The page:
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Income Taxes « Financial Matters



Articles About Tax Issues



  • "2010 Tax Act" Year-End Transfer Tax Planning Alert (Morris Law Group – Dec. 2010)
    Congress and President Obama were able to agree upon a far-reaching compromise before the Christmas holiday that affects unemployment benefits, estate planning and taxes, among other things. The outcome is entitled "The Tax Relief, Unemployment Insurance Reauthorization, and Job Creation Act of 2010, P.L. 111-312" ("2010 Tax Act") and has been signed into law. The new law contains numerous significant changes that will affect estate plans across the board.
  • A Checklist of Tax Benefits for Parents of Special Needs Children (Special Needs Answers – Oct. 2007)
    Unique tax benefits are available to families with individuals who have special needs.
  • Avoiding a Penalty on Early Distributions for Qualified Plans and IRAs (Bruce D. Steiner, Esq.)
    A 10% penalty generally applies if a taxpayer receives early distributions from a qualified plan or IRA, but there are exceptions. This article focuses on the exception for distributions that are substantially equal periodic payments.
  • Estate Taxes: Clock is Ticking and Time is Running Out (Lawyers Weekly – 11/1/10)
    While some practitioners still believe that Congress will retroactively reinstate the federal estate tax for 2010, as the months go by without any action, it is becoming increasingly likely that there will not be a federal estate tax this year.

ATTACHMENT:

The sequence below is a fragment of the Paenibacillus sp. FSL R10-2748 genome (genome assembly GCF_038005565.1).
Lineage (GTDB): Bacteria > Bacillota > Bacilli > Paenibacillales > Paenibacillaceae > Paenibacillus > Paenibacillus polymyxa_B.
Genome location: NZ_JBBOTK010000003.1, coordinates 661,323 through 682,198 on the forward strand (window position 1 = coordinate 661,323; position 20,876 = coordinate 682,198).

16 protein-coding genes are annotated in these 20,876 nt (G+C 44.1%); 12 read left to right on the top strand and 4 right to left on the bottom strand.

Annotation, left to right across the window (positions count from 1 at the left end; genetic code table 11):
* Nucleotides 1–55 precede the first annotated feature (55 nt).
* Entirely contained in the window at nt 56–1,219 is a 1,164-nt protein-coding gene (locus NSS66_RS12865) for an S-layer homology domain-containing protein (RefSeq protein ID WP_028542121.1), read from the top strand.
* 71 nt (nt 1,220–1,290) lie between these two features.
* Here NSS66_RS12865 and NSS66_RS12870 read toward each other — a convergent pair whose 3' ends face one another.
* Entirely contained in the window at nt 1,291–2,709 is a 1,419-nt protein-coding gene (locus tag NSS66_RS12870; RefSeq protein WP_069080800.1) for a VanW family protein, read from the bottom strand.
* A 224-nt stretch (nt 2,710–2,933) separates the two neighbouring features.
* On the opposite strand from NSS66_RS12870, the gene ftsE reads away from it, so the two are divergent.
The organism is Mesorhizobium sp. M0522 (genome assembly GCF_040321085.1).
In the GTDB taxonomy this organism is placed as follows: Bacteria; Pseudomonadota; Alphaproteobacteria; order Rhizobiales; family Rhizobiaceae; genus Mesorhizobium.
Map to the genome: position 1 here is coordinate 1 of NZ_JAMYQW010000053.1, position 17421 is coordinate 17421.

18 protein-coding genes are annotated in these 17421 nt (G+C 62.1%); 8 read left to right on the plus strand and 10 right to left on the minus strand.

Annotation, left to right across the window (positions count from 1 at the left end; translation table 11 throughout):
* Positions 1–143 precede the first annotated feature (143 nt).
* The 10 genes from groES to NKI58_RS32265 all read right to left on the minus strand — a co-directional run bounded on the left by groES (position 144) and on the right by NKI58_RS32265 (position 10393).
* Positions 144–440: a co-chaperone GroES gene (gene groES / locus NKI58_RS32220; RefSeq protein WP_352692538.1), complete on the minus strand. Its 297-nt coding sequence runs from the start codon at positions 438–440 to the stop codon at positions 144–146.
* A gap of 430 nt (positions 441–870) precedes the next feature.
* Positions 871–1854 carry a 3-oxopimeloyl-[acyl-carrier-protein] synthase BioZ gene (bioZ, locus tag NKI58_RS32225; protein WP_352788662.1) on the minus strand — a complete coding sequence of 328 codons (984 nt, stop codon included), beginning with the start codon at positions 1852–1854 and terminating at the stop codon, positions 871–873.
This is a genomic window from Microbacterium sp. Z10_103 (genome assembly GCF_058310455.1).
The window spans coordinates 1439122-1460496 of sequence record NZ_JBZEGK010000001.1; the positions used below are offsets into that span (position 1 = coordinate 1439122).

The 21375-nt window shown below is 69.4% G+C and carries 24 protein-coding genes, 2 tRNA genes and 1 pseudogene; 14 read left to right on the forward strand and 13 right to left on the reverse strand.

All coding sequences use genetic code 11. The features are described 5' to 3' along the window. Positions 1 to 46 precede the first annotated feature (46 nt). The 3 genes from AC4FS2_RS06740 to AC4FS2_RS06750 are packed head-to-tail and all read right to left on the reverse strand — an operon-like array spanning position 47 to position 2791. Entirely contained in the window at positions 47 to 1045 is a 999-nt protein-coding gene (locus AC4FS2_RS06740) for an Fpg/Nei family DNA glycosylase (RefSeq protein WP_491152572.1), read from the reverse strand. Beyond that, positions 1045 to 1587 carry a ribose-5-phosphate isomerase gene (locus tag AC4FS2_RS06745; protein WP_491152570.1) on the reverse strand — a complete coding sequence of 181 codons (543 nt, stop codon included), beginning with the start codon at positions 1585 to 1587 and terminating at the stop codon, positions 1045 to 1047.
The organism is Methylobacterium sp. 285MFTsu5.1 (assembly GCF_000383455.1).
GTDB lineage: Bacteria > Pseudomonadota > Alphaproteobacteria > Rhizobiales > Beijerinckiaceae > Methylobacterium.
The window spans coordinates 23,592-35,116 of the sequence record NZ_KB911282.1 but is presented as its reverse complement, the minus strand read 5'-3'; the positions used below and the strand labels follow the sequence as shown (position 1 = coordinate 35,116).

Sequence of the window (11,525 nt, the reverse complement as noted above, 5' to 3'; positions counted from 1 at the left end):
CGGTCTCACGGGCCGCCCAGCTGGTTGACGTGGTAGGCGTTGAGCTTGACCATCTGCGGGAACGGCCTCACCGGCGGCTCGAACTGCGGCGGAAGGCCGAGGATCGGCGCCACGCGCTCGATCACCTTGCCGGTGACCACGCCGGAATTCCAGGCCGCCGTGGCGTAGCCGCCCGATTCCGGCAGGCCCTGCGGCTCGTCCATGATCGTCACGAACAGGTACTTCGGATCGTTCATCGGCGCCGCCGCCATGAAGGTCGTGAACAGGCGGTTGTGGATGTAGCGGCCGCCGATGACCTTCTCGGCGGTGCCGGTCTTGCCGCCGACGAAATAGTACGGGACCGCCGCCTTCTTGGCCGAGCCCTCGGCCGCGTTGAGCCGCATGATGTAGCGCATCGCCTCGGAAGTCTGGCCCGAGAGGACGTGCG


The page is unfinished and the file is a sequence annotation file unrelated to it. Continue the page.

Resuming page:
• Gift Annuities Benefit Donors, Nonprofits (Wall Street Journal – 2/3/09)
    Charitable annuities are the gifts that keep giving. These vehicles allow individuals to support a charity, reduce their tax bill and secure a steady stream of payments for life.
  • How to Deduct Assisted Living Facility Costs (Robert C. Anderson, LL.M. Taxation, CELA)
    The IRS provides an income tax deduction for medical expenses which include "qualified long-term services." This is a helpful article written by one of our friends on important tax considerations for folks who live in an assisted living facility!
  • IRA Change Helps Retirees Ride Out the Storm (Washington Post – 1/15/09)
    It's hard to keep up with all the legislative changes taken as the federal government grapples with the recession.
  • IRS Hates This Old Supreme Court Case: No Taxation on Currency Gain (Int'l Tax Counselors Blog – 8/26/12)